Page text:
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TJX agrees to $41 million settlement with Visa

Embattled retailer TJX Companies – the parent of TJ Maxx, Marshalls and other well-known outlets – has agreed to a nearly $41 million settlement with Visa.

The $40.9 million settlement will fund payments to banks that issue Visa payment cards and were affected by the massive breach that is widely believed to have begun in 2005. Institutions that accept that agreement will be paid by Dec. 27.

The incident affected upwards of 94 million accounts, according to court filings. TJX has admitted that 45.7 million credit card numbers were exposed to hackers.

“At TJX, we have learned a great deal about the risks of cyberattacks and have responded aggressively to take our own security to even higher levels,” Carol Meyrowitz, TJX president and CEO, said in a news release. “We also have learned about the heightened security risks that exist across the entire U.S. retail and banking industries as a result of today's high-tech criminals.”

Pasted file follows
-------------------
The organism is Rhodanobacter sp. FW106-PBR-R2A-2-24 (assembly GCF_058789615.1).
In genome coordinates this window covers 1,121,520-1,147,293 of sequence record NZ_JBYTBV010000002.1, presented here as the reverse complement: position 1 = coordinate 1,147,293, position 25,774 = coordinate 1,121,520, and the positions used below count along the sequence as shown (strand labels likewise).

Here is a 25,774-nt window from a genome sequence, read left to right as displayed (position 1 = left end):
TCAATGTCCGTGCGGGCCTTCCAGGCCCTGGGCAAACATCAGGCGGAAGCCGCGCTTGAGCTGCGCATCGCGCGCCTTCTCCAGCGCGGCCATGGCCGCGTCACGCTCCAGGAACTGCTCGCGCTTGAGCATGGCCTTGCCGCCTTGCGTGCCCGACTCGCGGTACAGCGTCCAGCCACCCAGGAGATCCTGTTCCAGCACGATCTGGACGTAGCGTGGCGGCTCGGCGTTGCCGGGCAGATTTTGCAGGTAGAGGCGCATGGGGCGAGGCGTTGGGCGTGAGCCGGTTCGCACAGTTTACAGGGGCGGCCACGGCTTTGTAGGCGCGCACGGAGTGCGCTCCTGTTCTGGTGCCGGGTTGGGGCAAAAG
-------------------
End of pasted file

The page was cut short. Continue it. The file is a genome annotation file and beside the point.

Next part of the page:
Last month, Visa doled out $880,000 in fines to Fifth Third Bank for not following proper security guidelines in relation to the Payment Card Industry Data Security Standard (PCI DSS).

Diana Kelley, Burton Group analyst, told SCMagazineUS.com today that the settlement may have been a bargain for TJX.

“I'm surprised that it was that low, because they initially said it was 45.6 million affected accounts and Visa had it at a possible 90 million accounts,” she said.

TJX contracted with Cincinnati-based Fifth Third to process most of its credit card transactions.

Framingham, Mass.-based TJX agreed in September to provide customers with a three-day sale and vouchers to put an end to a number of class-action lawsuits.

Mary Monahan, partner and analyst at Javelin Strategy and Research, told SCMagazineUS.com today that she was pleased to see the two sides come to an agreement.

“I thought it was great. I thought it showed that Visa and TJX and all the merchants are starting to work together finally,” she said. “It's what we've been waiting for. Basically, TJX has become a symbol of PCI compliance and a lot of companies don't want to become the next TJX. That's one thing driving PCI compliance.”

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